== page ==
Be the change you want to see in Your Life

January 06, 2022
by Lacy Wolff,  ERS Health Promotion Administrator

Open journal and coffee sitting on a wood tableIn January, many of us feel determined to improve ourselves. We create vision boards, buy gym memberships, sign up for meal delivery services, participate in juice cleanses, detox diets and decluttering programs. Unfortunately, most of us are unable to maintain the change we desire unless we put systems in place to keep us moving in that direction.

In his bestselling book, Atomic Habits, author James Clear writes, “You do not rise to the level of your goals. You fall to the level of your systems.”

Goals vs. Systems

“Your goal is your desired outcome. Your system is the collection of daily habits that will get you there,” according to Clear.

Consider this example. You are frustrated by the fact that your desk (or computer desktop) is extremely messy and set a goal to establish an organized work space. After spending an hour clearing the clutter, you feel great about the result of your efforts!

Now, without a system in place for staying organized, your desk will be right back to where it was. Setting aside five minutes at the end of every workday to organize your space is a system for keeping you organized for the rest of your life. This system might include habits like putting files away in folders, straightening the items that belong on your desk, and taking your water glass or coffee mug to the kitchen. Over time, this system has helped you become who you want to be…an organized person!

Identity-based Habits

graphic with two comment boxesHow we identify ourselves determines much of our behavior. Continuing with the same example, how do you view yourself in terms of organization and tidiness?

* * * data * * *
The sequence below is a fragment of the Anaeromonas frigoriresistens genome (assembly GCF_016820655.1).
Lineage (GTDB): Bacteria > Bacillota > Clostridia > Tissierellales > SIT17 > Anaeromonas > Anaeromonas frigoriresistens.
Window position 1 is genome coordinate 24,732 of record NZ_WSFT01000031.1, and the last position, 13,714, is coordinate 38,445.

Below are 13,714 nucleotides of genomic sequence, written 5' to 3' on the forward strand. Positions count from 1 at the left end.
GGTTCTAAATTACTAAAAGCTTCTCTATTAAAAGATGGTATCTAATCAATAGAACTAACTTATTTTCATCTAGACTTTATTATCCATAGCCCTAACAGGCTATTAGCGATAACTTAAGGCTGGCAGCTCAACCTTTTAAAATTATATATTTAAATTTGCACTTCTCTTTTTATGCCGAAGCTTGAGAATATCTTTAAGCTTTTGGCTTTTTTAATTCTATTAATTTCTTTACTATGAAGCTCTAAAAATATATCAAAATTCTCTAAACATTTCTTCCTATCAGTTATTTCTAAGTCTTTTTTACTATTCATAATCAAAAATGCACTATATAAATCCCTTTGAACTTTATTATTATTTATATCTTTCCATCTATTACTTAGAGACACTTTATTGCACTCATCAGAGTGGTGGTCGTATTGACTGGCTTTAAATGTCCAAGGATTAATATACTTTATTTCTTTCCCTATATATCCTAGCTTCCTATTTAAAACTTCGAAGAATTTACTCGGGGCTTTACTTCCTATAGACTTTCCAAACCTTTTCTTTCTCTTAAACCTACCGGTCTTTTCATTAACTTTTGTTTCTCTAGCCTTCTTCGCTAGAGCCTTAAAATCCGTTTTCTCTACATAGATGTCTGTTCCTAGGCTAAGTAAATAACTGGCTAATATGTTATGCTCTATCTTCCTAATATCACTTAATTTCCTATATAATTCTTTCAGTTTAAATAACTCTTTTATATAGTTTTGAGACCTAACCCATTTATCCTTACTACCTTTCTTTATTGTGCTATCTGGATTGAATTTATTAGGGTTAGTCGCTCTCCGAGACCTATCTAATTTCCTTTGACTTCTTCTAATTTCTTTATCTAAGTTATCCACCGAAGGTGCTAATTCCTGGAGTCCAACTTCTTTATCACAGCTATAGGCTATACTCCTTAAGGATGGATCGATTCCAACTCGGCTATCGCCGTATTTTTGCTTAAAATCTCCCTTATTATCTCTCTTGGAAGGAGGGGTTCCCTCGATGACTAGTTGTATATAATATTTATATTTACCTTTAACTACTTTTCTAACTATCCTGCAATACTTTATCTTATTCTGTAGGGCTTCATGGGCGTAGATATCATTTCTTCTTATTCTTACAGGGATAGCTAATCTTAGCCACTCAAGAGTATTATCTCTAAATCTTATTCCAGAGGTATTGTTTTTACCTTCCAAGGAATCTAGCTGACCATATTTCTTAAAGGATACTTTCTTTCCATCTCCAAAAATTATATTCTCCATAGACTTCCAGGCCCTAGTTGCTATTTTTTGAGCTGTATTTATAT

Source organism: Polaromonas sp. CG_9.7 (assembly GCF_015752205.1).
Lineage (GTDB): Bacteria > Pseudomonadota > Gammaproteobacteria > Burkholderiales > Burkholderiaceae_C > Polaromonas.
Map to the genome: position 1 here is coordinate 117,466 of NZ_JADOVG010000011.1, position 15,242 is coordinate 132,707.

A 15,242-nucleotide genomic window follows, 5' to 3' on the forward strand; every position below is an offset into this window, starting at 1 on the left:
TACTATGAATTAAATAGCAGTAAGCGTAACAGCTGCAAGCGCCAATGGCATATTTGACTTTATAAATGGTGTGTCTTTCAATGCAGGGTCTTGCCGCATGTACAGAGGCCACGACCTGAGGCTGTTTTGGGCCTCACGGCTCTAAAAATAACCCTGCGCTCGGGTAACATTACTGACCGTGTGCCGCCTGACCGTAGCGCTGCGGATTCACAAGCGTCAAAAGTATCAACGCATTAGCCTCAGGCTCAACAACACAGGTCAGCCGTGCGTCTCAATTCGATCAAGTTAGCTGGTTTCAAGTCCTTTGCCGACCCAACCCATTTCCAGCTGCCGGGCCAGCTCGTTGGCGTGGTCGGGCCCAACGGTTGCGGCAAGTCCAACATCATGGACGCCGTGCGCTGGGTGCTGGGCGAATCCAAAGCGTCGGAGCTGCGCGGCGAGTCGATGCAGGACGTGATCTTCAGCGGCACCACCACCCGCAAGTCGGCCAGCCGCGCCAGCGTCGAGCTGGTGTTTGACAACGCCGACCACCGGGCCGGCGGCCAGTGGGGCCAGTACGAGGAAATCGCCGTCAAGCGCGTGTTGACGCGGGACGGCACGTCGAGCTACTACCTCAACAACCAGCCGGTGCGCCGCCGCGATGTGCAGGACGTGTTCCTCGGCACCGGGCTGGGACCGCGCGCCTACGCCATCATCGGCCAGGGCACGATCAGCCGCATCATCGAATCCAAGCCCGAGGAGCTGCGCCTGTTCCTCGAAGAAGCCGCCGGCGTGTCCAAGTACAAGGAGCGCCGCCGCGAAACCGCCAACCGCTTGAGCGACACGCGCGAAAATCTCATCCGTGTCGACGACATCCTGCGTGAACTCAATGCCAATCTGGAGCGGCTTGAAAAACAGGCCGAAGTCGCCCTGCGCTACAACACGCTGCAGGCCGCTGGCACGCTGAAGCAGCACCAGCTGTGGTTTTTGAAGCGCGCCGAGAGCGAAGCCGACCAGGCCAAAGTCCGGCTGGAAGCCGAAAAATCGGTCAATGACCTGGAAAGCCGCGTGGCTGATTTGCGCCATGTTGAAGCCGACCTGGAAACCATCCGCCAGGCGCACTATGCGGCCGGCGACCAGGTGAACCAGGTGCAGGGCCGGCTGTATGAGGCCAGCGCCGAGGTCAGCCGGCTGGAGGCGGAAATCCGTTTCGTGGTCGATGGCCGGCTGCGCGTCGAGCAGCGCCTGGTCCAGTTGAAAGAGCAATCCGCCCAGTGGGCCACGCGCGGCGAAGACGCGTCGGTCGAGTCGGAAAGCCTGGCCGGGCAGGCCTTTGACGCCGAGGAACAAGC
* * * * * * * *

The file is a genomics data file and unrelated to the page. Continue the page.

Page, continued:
If you view yourself as an organized person, you will be (or already are) more likely to build the systems to illustrate this in your everyday life. If you don’t view yourself as an organized person but aspire to be one, ask yourself, “What would an organized person do right now?”

The same idea applies to behaviors that affect our health. Embracing small changes in identity can play a major role in helping us to build our systems, habit by habit, for long term success.

Here are a few health related examples:

Instead of thinking this: Tell yourself this:
"I am quitting smoking" "I am not a smoker"
"I have a sweet tooth" "I am a healthful eater"
"I need to work out" "I am the type of person who never misses a workout"

The more we identify with the person we want to be, the more our systems will follow.

Behavior change and building new habits is challenging. It requires introspection, reflection, support and practice. In 2022, we will provide you and your organization with resources to support you in becoming the best possible version of yourself through webinars, podcasts, articles, and challenges. We hope you can join in and share these resources with your family members and loved ones!